Afghanistan President Hamid Karzai raised a few eyebrows this weekend by suggesting that he would go to war against the U.S. -- the country without whose protection he would have been run out of Kabul years ago -- on the side of Pakistan. Reports the New York Times:
“God forbid, if there is ever a war between Pakistan and America, then we will side with Pakistan,” [Karzai] said in the interview with Geo Television, which was conducted partly in Urdu, partly in English. He added that Afghanistan would back Pakistan in a military conflict with any other country, including its archrival, India...
The prospect of a war between the U.S. and Pakistan is, of course, remote, and Karzai's statement was likely a ham-handed attempt to declare Kabul's loyalty to Islamabad, as tension between the two capitals has been rising; there have been high-profile attacks in Afghanistan originating in Pakistan, and Afghanistan just signed a strategic partnership agreement with India.
"This is not about war with each other," said Gavin Sundwall, spokesman for the U.S. Embassy in Kabul. "This is about a joint approach to a threat to all three of our countries."
Anonymously, the interpretations were less generous: "It was totally careless, unnecessary and, yes, irresponsible," said one Afghan official [to the Journal]. "He hasn't pleased anyone except, maybe, a few Pakistani generals."
The arrival of reclusive billionaire Bidzina Ivanishvili on to Georgia's political scene is big news among Tbilisi's pundits, but it's also sparking some curiosity in foreign capitals, as well. Would be continue the same pro-Western, NATO-oriented foreign policy as the current government. To what extent is that orientation dependent on one man, the current president Mikheil Saakashvili?
His public statements thus far give some clue. He suggests a pro-Western orientation but a less hostile attitude toward Russia.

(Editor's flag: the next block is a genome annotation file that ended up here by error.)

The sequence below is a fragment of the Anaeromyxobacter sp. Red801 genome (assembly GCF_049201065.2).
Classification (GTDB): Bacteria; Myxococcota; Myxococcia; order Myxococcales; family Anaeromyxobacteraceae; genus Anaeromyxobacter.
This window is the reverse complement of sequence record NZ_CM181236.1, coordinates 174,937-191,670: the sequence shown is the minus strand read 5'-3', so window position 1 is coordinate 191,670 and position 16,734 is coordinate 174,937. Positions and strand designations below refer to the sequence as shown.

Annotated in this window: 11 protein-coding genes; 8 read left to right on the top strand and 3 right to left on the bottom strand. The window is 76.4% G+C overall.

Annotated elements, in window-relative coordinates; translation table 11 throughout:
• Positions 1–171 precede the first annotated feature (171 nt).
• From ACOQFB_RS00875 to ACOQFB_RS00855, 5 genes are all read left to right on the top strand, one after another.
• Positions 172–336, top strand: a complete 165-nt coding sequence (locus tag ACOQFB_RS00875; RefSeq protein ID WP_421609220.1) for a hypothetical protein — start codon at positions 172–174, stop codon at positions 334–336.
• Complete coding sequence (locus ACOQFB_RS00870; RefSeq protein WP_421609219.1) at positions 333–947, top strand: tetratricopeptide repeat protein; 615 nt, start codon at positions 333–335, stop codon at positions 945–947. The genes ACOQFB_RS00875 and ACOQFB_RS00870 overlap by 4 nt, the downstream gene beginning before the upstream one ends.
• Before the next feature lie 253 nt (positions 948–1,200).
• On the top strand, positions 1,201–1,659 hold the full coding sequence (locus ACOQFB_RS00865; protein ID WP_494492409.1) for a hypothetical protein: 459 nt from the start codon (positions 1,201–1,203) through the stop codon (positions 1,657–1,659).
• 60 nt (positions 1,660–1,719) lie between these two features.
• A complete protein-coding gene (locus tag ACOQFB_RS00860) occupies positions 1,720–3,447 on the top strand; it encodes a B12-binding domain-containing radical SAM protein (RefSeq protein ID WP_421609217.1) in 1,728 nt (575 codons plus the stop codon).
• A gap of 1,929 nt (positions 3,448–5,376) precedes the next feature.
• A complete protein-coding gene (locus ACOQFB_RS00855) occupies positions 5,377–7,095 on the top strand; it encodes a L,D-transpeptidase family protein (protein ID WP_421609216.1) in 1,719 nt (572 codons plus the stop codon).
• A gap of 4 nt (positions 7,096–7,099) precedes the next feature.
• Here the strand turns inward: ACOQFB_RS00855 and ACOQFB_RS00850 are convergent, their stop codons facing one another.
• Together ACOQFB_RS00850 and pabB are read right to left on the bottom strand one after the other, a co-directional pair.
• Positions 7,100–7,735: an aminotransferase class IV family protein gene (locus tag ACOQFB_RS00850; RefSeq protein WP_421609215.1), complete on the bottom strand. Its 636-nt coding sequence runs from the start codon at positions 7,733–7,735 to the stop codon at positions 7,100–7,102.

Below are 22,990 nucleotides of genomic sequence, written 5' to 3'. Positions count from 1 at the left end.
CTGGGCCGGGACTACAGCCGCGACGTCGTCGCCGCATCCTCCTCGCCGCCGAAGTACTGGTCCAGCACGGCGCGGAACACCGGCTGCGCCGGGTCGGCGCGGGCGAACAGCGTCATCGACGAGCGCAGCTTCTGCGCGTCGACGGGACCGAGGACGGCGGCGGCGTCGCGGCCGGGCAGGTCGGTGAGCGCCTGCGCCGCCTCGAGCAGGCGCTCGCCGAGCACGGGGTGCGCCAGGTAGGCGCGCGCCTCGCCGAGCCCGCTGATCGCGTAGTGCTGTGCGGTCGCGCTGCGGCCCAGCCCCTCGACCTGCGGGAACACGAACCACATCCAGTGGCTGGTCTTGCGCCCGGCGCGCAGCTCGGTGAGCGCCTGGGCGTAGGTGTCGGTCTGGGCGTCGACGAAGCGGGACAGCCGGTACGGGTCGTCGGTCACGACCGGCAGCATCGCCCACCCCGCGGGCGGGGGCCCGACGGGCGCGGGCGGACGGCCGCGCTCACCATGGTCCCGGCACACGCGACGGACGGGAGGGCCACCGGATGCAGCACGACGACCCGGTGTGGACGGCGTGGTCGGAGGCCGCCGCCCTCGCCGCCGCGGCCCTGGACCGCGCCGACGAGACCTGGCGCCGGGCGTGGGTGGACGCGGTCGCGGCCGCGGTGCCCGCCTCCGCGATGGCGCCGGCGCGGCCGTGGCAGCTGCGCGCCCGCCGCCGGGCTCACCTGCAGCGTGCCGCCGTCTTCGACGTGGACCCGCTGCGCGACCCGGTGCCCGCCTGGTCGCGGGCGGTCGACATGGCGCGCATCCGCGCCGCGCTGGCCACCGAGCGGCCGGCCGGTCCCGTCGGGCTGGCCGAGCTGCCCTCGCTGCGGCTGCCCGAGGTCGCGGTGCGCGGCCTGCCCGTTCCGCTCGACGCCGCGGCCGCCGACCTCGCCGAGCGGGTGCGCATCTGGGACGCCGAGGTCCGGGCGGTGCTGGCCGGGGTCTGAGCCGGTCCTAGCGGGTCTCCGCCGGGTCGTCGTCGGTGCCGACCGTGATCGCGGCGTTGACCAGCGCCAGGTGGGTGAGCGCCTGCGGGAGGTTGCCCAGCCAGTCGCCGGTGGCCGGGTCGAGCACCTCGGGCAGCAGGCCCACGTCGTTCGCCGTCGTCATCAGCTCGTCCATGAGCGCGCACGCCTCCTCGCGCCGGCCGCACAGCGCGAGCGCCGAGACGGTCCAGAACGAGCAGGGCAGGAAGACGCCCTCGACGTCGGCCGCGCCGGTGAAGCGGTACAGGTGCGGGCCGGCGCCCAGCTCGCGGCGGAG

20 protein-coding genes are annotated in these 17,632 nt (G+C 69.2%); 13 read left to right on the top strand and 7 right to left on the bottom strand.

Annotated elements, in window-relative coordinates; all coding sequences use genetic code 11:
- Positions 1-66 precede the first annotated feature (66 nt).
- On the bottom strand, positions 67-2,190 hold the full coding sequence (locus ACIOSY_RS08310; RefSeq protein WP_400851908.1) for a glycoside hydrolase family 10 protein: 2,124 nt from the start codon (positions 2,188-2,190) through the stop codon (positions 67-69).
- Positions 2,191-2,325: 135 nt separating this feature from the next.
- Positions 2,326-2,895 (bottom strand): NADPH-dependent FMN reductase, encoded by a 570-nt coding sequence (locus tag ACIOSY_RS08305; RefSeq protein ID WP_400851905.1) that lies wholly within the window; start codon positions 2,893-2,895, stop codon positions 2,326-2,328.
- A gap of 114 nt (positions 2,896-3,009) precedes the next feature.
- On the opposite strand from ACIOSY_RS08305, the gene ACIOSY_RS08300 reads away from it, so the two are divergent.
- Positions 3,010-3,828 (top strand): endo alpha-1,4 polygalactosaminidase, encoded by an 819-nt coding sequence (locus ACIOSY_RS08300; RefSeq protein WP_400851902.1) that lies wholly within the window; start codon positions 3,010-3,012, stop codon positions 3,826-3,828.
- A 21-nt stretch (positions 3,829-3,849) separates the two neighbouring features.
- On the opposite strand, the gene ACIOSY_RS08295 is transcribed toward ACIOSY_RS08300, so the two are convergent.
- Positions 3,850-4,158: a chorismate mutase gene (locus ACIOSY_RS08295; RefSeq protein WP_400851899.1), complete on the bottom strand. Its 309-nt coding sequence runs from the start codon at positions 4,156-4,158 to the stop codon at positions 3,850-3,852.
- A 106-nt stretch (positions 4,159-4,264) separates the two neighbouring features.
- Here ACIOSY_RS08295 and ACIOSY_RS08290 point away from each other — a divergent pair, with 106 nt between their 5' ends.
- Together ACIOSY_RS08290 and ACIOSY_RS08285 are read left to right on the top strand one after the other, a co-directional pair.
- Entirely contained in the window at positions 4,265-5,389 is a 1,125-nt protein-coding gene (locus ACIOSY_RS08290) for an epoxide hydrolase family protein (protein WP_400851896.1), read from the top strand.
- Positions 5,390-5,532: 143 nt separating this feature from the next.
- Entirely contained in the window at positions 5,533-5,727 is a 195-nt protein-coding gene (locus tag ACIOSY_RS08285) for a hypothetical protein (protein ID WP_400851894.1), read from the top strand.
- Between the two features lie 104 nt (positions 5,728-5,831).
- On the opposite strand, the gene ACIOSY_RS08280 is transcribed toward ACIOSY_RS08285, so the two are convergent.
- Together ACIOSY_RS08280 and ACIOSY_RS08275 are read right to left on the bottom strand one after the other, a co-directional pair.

In one public letter, he refers to accusations that he is pro-Russia, as opposed to the pro-Western Saakashvili, but frames it in terms of politics, not foreign policy:
Quite recently Ia Antadze described me without any arguments as a pro-Russian force, and Saakashvili – as an apologetic of pro-western liberal values.
Ok, I will not take offence at whatever Ia Antadze calls me, but how can one see liberalism and pro-western orientation in Saakashvili, who established an authoritarian regime in Georgia? When you have a reputation, when the society knows you as a highly skilled and honest journalist and when you make such conclusions, such action is already equal to a crime.
(His notion that making such a statement is a crime undercuts somewhat his anti-authoritarian stance, but anyway.)
He also says that it was Georgia who invaded South Ossetia, not Russia (and that he advised against it). That is by now a pretty mainstream view outside of Georgia, but is certainly contrary to Saakashvili's take. Here, in the same letter, he's addressing Interior Minister Vano Merabishvili: